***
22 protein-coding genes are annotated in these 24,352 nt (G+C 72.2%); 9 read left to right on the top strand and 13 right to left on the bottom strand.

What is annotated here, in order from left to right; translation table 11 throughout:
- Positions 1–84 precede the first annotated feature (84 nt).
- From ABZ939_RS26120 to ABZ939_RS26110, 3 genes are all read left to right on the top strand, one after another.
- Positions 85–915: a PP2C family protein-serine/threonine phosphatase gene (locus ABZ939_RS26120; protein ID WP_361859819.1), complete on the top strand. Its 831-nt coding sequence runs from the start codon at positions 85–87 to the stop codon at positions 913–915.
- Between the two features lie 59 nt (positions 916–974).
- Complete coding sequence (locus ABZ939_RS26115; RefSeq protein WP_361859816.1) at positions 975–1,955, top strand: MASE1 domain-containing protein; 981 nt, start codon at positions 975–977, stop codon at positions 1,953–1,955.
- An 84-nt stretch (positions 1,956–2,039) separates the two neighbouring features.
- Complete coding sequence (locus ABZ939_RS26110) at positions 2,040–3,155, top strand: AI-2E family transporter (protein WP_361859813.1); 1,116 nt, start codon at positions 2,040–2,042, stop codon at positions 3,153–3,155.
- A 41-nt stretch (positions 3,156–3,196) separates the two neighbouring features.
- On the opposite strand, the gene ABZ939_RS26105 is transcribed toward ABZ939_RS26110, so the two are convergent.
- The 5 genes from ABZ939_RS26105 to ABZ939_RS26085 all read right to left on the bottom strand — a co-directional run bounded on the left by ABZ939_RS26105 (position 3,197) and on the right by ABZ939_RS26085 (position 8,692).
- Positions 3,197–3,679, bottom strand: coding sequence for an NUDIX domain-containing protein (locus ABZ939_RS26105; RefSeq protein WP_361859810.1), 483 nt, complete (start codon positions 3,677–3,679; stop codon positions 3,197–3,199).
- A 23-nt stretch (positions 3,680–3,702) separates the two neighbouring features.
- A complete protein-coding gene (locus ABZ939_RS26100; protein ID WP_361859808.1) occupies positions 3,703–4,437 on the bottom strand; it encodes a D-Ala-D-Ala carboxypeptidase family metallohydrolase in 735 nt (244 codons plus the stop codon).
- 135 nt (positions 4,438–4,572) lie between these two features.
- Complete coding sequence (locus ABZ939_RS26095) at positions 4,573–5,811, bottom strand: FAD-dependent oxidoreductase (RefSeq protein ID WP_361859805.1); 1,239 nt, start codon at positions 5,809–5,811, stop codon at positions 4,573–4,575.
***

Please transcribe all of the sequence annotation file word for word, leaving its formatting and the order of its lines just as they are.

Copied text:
22 protein-coding genes are annotated in these 24,352 nt (G+C 72.2%); 9 read left to right on the top strand and 13 right to left on the bottom strand.

What is annotated here, in order from left to right; translation table 11 throughout:
- Positions 1–84 precede the first annotated feature (84 nt).
- From ABZ939_RS26120 to ABZ939_RS26110, 3 genes are all read left to right on the top strand, one after another.
- Positions 85–915: a PP2C family protein-serine/threonine phosphatase gene (locus ABZ939_RS26120; protein ID WP_361859819.1), complete on the top strand. Its 831-nt coding sequence runs from the start codon at positions 85–87 to the stop codon at positions 913–915.
- Between the two features lie 59 nt (positions 916–974).
- Complete coding sequence (locus ABZ939_RS26115; RefSeq protein WP_361859816.1) at positions 975–1,955, top strand: MASE1 domain-containing protein; 981 nt, start codon at positions 975–977, stop codon at positions 1,953–1,955.
- An 84-nt stretch (positions 1,956–2,039) separates the two neighbouring features.
- Complete coding sequence (locus ABZ939_RS26110) at positions 2,040–3,155, top strand: AI-2E family transporter (protein WP_361859813.1); 1,116 nt, start codon at positions 2,040–2,042, stop codon at positions 3,153–3,155.
- A 41-nt stretch (positions 3,156–3,196) separates the two neighbouring features.
- On the opposite strand, the gene ABZ939_RS26105 is transcribed toward ABZ939_RS26110, so the two are convergent.
- The 5 genes from ABZ939_RS26105 to ABZ939_RS26085 all read right to left on the bottom strand — a co-directional run bounded on the left by ABZ939_RS26105 (position 3,197) and on the right by ABZ939_RS26085 (position 8,692).
- Positions 3,197–3,679, bottom strand: coding sequence for an NUDIX domain-containing protein (locus ABZ939_RS26105; RefSeq protein WP_361859810.1), 483 nt, complete (start codon positions 3,677–3,679; stop codon positions 3,197–3,199).
- A 23-nt stretch (positions 3,680–3,702) separates the two neighbouring features.
- A complete protein-coding gene (locus ABZ939_RS26100; protein ID WP_361859808.1) occupies positions 3,703–4,437 on the bottom strand; it encodes a D-Ala-D-Ala carboxypeptidase family metallohydrolase in 735 nt (244 codons plus the stop codon).
- 135 nt (positions 4,438–4,572) lie between these two features.
- Complete coding sequence (locus ABZ939_RS26095) at positions 4,573–5,811, bottom strand: FAD-dependent oxidoreductase (RefSeq protein ID WP_361859805.1); 1,239 nt, start codon at positions 5,809–5,811, stop codon at positions 4,573–4,575.